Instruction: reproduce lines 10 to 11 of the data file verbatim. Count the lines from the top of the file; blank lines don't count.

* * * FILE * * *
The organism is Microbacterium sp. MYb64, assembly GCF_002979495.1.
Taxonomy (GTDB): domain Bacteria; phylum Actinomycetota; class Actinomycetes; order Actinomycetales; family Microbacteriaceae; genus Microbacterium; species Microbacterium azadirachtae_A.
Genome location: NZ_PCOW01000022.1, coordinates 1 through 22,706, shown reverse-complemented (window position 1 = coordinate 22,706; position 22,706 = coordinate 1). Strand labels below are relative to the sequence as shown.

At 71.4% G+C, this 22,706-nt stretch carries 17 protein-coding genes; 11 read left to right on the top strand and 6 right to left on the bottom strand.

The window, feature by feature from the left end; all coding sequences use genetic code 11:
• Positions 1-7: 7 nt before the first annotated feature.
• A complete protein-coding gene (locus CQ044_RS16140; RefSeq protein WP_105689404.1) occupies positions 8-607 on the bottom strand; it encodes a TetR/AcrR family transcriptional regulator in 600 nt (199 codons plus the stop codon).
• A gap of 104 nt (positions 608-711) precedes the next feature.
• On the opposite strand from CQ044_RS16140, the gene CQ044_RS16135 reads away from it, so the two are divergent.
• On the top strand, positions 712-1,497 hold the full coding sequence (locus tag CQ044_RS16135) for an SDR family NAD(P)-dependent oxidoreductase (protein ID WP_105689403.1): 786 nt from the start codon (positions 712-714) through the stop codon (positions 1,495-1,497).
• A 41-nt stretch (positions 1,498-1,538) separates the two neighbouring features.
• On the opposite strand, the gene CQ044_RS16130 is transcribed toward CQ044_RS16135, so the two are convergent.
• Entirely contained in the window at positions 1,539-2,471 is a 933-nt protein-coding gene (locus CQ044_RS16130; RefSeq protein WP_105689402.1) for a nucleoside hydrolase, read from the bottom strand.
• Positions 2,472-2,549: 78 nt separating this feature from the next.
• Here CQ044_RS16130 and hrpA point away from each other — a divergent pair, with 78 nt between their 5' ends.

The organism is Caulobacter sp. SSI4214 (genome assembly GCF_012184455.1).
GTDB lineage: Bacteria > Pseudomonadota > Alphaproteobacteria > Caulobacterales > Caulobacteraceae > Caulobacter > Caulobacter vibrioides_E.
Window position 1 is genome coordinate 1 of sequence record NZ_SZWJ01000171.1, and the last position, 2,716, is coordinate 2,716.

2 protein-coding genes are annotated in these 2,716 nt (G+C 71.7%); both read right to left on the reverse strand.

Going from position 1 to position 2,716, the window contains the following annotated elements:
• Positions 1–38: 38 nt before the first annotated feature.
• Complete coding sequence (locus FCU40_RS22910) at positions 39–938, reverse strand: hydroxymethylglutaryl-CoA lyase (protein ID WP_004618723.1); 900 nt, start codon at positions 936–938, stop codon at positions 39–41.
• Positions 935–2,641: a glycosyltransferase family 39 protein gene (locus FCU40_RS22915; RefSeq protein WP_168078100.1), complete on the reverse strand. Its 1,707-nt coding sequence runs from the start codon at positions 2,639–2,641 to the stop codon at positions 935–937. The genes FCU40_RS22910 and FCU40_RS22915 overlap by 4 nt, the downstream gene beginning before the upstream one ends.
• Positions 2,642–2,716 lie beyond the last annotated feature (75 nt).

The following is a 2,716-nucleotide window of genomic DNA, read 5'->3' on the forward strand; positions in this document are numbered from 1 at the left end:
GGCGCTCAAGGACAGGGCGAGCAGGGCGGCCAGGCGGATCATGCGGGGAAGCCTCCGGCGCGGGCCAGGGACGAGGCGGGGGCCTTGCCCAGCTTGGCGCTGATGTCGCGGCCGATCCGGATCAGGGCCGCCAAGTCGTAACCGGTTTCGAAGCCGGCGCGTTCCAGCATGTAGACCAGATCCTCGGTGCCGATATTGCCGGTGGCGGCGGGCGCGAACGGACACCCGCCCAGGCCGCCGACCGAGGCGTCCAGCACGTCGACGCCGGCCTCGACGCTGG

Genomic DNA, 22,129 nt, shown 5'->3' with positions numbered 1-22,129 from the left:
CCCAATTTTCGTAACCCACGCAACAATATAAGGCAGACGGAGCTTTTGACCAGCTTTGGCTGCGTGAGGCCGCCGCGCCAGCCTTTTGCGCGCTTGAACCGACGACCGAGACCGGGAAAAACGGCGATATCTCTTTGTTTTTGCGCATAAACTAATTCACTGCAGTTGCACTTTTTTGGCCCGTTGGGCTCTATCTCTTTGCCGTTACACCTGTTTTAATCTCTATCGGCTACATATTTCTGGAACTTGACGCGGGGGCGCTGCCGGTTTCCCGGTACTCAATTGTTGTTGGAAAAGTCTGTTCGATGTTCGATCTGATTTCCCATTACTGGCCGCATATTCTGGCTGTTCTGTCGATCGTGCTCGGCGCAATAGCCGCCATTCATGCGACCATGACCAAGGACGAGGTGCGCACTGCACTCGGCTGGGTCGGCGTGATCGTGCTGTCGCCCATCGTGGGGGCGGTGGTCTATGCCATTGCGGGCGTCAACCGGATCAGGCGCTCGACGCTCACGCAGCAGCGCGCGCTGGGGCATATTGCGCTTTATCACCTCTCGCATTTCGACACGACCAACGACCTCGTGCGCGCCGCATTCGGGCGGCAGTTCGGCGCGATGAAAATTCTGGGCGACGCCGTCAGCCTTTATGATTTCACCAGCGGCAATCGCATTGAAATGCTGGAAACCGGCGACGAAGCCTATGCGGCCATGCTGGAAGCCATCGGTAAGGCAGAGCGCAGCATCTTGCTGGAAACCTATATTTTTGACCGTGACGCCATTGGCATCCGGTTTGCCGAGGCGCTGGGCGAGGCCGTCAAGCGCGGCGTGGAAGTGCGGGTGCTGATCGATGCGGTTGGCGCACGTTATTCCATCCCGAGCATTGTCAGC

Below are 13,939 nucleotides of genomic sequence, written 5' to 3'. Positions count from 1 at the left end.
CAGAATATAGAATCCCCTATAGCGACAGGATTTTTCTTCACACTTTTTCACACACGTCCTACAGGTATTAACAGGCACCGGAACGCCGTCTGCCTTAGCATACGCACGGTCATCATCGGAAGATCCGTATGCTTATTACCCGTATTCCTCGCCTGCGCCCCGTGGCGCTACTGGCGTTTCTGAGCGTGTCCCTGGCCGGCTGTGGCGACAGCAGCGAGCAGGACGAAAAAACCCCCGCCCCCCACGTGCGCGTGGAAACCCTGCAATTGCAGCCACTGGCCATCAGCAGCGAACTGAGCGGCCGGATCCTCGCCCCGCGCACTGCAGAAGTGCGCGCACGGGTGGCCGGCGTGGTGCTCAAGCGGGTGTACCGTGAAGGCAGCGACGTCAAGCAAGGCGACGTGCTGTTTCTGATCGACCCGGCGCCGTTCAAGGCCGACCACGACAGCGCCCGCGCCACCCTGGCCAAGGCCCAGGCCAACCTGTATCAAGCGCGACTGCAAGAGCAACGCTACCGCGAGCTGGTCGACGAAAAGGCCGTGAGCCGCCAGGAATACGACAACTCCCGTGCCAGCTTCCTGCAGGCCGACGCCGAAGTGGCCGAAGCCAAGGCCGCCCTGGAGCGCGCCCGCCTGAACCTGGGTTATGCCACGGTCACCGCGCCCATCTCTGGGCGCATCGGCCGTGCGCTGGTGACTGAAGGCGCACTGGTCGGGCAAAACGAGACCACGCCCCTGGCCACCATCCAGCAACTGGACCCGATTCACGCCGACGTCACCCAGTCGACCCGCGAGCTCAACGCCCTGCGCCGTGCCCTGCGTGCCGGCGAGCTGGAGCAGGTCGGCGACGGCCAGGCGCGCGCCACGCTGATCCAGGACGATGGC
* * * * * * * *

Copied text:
• On the top strand, positions 712-1,497 hold the full coding sequence (locus tag CQ044_RS16135) for an SDR family NAD(P)-dependent oxidoreductase (protein ID WP_105689403.1): 786 nt from the start codon (positions 712-714) through the stop codon (positions 1,495-1,497).
• A 41-nt stretch (positions 1,498-1,538) separates the two neighbouring features.